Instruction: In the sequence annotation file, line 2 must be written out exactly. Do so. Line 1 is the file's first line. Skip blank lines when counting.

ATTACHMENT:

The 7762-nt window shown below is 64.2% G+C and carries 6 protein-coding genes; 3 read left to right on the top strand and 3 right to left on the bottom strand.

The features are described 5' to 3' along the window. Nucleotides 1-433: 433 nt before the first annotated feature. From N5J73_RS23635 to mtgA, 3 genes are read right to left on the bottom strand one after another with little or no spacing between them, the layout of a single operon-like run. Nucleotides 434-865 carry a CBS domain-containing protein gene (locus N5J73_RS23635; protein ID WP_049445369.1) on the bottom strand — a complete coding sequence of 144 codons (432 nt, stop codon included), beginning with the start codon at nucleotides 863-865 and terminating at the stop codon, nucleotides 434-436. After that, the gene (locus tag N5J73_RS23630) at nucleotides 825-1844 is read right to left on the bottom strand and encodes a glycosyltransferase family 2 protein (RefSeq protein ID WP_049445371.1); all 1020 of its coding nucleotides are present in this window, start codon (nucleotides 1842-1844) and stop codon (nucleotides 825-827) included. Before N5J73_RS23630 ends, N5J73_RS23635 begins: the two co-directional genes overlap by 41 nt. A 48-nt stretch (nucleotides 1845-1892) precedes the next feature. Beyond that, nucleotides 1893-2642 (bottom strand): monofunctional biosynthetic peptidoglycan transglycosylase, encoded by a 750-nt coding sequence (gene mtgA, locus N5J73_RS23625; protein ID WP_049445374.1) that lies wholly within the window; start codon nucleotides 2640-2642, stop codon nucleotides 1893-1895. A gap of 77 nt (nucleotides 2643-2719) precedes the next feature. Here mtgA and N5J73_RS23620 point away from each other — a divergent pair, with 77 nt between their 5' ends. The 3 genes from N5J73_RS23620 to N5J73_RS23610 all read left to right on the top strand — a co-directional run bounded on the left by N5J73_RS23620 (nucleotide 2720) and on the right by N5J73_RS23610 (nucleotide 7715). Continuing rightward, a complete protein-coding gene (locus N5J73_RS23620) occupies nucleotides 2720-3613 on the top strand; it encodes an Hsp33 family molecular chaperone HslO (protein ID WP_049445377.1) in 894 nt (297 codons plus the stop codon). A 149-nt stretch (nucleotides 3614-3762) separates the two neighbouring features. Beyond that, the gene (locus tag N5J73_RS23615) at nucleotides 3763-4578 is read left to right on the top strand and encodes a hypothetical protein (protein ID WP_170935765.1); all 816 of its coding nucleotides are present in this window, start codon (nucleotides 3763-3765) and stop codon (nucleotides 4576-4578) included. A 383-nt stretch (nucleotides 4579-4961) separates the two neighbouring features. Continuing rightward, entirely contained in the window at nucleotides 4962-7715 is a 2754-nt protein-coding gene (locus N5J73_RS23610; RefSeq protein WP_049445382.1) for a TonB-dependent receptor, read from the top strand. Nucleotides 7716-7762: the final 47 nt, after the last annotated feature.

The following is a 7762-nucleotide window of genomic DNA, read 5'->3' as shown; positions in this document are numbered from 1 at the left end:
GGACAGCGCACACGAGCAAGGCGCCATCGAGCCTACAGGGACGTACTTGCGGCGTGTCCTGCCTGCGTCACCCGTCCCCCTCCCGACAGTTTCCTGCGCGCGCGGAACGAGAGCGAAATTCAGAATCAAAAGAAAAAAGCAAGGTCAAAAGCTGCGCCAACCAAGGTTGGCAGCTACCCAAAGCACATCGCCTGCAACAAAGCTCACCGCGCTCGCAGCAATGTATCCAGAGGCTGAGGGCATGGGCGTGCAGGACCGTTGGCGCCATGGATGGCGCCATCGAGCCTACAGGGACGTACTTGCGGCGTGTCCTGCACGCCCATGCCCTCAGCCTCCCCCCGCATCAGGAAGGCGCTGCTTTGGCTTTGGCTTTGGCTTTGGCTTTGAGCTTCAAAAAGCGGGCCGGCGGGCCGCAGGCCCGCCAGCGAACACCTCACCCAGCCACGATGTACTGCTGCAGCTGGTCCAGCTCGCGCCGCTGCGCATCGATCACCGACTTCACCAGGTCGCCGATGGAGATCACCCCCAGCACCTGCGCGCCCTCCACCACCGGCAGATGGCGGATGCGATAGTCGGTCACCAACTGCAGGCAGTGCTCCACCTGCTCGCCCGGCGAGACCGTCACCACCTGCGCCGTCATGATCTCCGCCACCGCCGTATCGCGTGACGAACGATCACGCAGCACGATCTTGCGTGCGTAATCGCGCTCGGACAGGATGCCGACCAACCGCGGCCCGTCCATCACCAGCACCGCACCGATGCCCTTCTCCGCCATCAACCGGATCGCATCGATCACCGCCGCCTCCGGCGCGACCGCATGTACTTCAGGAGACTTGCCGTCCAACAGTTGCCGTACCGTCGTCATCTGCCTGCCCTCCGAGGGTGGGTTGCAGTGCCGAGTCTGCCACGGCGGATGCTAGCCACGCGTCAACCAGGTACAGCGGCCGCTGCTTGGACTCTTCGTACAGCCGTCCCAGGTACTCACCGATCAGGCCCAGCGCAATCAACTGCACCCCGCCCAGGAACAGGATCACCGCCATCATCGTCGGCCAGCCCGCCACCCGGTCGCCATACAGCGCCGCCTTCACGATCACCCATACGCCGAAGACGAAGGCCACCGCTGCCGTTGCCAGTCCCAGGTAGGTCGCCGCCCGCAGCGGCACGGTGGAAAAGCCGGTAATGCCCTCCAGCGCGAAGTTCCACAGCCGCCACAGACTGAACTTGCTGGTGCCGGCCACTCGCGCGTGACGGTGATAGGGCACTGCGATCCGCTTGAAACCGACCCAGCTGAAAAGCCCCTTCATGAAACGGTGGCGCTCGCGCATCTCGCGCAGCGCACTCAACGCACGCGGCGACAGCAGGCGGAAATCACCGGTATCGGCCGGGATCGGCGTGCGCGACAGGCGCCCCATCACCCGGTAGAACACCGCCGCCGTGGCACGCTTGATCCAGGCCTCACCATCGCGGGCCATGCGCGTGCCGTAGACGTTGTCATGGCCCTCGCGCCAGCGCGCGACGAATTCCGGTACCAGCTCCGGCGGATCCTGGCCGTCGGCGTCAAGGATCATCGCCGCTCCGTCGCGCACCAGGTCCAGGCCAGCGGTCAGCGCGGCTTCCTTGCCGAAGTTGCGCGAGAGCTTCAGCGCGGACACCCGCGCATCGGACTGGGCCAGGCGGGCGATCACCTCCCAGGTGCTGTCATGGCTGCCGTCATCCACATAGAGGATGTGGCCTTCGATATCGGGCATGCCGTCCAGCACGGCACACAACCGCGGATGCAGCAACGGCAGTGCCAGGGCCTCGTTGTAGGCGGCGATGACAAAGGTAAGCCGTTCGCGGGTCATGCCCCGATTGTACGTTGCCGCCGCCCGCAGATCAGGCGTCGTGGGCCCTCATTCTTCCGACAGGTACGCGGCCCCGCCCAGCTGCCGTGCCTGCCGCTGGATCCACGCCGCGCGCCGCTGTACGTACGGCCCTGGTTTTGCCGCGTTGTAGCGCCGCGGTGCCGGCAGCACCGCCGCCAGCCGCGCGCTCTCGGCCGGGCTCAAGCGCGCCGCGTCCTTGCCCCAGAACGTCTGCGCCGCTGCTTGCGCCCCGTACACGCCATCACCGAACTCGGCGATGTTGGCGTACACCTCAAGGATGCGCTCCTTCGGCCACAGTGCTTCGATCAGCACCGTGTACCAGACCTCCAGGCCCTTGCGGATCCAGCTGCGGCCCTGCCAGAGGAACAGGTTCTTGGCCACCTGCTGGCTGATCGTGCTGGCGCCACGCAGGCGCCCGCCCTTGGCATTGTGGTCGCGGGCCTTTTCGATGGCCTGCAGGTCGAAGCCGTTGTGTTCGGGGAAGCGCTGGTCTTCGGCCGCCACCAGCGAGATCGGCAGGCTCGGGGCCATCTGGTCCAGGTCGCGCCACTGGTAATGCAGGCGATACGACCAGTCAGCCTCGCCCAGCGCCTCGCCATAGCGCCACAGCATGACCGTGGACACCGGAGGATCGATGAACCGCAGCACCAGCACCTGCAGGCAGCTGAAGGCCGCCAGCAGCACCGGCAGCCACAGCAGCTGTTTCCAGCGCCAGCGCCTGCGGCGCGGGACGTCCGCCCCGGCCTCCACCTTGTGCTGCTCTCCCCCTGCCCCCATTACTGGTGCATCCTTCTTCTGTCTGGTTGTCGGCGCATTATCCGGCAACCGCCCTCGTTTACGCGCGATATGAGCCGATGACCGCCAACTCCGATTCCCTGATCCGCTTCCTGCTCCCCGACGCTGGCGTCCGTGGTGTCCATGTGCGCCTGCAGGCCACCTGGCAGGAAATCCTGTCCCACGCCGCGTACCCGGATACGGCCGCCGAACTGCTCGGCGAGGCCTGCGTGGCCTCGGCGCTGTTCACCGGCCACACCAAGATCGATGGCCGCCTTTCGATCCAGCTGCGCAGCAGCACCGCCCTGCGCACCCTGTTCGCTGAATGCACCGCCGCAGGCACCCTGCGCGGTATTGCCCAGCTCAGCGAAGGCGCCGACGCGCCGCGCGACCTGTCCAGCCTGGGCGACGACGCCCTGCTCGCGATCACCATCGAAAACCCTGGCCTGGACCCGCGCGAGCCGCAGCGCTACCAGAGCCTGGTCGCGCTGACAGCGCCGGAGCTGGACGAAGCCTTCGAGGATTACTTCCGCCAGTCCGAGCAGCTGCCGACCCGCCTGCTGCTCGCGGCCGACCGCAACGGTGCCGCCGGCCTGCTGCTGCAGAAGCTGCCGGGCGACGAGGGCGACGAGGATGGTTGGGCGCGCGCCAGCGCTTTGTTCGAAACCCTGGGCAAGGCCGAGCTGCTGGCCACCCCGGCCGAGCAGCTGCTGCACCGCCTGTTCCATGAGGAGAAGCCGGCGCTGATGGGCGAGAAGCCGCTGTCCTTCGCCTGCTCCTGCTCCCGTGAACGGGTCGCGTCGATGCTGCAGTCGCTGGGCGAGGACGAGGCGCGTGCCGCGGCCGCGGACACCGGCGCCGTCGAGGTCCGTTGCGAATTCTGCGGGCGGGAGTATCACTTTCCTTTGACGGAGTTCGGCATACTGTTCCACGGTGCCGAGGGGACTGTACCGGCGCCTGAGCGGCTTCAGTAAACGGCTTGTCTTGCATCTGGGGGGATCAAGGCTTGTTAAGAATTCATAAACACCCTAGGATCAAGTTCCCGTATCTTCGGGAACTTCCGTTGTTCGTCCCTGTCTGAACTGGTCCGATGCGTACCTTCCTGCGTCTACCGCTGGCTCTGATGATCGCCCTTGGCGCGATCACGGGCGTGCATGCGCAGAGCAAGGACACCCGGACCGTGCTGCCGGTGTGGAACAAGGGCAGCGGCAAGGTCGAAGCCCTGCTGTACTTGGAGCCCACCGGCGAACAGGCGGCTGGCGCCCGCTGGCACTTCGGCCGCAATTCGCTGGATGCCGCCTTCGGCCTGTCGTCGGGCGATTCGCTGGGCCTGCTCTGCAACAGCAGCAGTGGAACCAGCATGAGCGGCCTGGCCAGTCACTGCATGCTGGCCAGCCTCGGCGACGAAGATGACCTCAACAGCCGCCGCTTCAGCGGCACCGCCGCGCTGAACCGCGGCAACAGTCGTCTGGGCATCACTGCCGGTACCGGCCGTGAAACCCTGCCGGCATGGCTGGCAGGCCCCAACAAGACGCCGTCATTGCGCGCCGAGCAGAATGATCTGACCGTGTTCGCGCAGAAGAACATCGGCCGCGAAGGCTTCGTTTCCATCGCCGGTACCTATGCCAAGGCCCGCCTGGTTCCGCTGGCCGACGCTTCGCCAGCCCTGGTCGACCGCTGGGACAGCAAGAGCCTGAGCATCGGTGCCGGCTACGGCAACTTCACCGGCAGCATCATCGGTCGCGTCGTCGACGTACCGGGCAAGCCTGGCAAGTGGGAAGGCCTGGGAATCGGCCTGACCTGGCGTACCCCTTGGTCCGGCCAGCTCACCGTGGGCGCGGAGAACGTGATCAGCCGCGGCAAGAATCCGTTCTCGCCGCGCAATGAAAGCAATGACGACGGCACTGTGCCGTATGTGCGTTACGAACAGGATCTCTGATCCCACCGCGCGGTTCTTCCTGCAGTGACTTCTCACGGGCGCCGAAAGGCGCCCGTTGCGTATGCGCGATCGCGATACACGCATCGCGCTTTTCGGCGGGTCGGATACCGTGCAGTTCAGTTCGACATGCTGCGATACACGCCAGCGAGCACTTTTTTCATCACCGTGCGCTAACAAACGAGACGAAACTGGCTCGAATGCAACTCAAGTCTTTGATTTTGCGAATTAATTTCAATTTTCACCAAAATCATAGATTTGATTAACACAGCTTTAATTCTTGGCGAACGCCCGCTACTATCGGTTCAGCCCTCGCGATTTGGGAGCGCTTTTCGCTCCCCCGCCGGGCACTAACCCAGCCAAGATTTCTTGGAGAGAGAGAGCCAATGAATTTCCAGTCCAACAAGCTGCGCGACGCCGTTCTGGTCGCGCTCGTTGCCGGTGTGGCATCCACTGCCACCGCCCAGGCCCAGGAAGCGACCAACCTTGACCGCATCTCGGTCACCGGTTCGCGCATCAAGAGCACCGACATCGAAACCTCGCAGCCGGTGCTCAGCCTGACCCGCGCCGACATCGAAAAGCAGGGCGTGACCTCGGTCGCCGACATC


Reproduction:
The features are described 5' to 3' along the window. Nucleotides 1-433: 433 nt before the first annotated feature. From N5J73_RS23635 to mtgA, 3 genes are read right to left on the bottom strand one after another with little or no spacing between them, the layout of a single operon-like run. Nucleotides 434-865 carry a CBS domain-containing protein gene (locus N5J73_RS23635; protein ID WP_049445369.1) on the bottom strand — a complete coding sequence of 144 codons (432 nt, stop codon included), beginning with the start codon at nucleotides 863-865 and terminating at the stop codon, nucleotides 434-436. After that, the gene (locus tag N5J73_RS23630) at nucleotides 825-1844 is read right to left on the bottom strand and encodes a glycosyltransferase family 2 protein (RefSeq protein ID WP_049445371.1); all 1020 of its coding nucleotides are present in this window, start codon (nucleotides 1842-1844) and stop codon (nucleotides 825-827) included. Before N5J73_RS23630 ends, N5J73_RS23635 begins: the two co-directional genes overlap by 41 nt. A 48-nt stretch (nucleotides 1845-1892) precedes the next feature. Beyond that, nucleotides 1893-2642 (bottom strand): monofunctional biosynthetic peptidoglycan transglycosylase, encoded by a 750-nt coding sequence (gene mtgA, locus N5J73_RS23625; protein ID WP_049445374.1) that lies wholly within the window; start codon nucleotides 2640-2642, stop codon nucleotides 1893-1895. A gap of 77 nt (nucleotides 2643-2719) precedes the next feature. Here mtgA and N5J73_RS23620 point away from each other — a divergent pair, with 77 nt between their 5' ends. The 3 genes from N5J73_RS23620 to N5J73_RS23610 all read left to right on the top strand — a co-directional run bounded on the left by N5J73_RS23620 (nucleotide 2720) and on the right by N5J73_RS23610 (nucleotide 7715). Continuing rightward, a complete protein-coding gene (locus N5J73_RS23620) occupies nucleotides 2720-3613 on the top strand; it encodes an Hsp33 family molecular chaperone HslO (protein ID WP_049445377.1) in 894 nt (297 codons plus the stop codon). A 149-nt stretch (nucleotides 3614-3762) separates the two neighbouring features. Beyond that, the gene (locus tag N5J73_RS23615) at nucleotides 3763-4578 is read left to right on the top strand and encodes a hypothetical protein (protein ID WP_170935765.1); all 816 of its coding nucleotides are present in this window, start codon (nucleotides 3763-3765) and stop codon (nucleotides 4576-4578) included. A 383-nt stretch (nucleotides 4579-4961) separates the two neighbouring features. Continuing rightward, entirely contained in the window at nucleotides 4962-7715 is a 2754-nt protein-coding gene (locus N5J73_RS23610; RefSeq protein WP_049445382.1) for a TonB-dependent receptor, read from the top strand. Nucleotides 7716-7762: the final 47 nt, after the last annotated feature.